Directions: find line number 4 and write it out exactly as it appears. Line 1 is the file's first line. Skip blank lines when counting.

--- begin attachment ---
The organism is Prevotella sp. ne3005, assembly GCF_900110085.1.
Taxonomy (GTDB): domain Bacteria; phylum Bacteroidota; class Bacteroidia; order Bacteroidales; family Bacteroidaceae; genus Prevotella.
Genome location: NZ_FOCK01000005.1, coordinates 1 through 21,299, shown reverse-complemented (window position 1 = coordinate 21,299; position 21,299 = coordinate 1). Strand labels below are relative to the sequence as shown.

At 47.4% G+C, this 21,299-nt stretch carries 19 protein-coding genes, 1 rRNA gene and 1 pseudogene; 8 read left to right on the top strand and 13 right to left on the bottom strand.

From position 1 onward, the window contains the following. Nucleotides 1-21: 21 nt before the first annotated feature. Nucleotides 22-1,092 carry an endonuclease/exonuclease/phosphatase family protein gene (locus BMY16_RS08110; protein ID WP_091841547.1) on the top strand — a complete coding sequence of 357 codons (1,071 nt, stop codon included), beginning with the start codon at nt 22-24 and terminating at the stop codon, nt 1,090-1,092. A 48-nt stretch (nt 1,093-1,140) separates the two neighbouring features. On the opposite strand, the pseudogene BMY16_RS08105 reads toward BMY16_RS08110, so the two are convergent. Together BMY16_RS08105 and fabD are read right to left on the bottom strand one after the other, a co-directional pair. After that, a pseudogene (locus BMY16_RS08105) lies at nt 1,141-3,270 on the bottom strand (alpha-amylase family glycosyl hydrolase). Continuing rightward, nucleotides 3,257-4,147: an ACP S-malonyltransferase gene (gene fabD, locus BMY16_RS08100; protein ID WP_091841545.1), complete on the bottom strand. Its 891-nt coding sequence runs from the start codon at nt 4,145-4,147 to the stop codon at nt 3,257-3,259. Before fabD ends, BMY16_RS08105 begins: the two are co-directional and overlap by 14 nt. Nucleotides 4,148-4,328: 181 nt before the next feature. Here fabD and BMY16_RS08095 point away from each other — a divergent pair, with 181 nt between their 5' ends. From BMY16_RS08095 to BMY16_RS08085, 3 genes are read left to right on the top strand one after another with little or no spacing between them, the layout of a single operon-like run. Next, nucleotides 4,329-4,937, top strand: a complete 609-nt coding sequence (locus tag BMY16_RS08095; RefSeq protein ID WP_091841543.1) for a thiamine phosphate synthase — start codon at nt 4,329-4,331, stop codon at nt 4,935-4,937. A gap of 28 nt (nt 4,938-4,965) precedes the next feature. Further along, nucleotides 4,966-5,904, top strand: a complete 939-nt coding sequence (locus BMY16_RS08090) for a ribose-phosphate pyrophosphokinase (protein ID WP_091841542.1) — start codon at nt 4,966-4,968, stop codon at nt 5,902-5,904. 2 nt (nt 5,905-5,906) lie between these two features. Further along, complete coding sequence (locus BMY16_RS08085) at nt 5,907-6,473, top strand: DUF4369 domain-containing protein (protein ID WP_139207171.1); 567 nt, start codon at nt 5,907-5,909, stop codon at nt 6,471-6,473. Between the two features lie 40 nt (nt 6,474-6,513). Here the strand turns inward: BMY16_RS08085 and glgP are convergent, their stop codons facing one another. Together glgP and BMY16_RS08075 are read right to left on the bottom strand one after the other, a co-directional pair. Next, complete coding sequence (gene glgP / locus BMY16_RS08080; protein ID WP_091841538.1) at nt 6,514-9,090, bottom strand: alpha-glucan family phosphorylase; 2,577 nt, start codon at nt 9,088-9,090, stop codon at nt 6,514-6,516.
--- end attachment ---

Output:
At 47.4% G+C, this 21,299-nt stretch carries 19 protein-coding genes, 1 rRNA gene and 1 pseudogene; 8 read left to right on the top strand and 13 right to left on the bottom strand.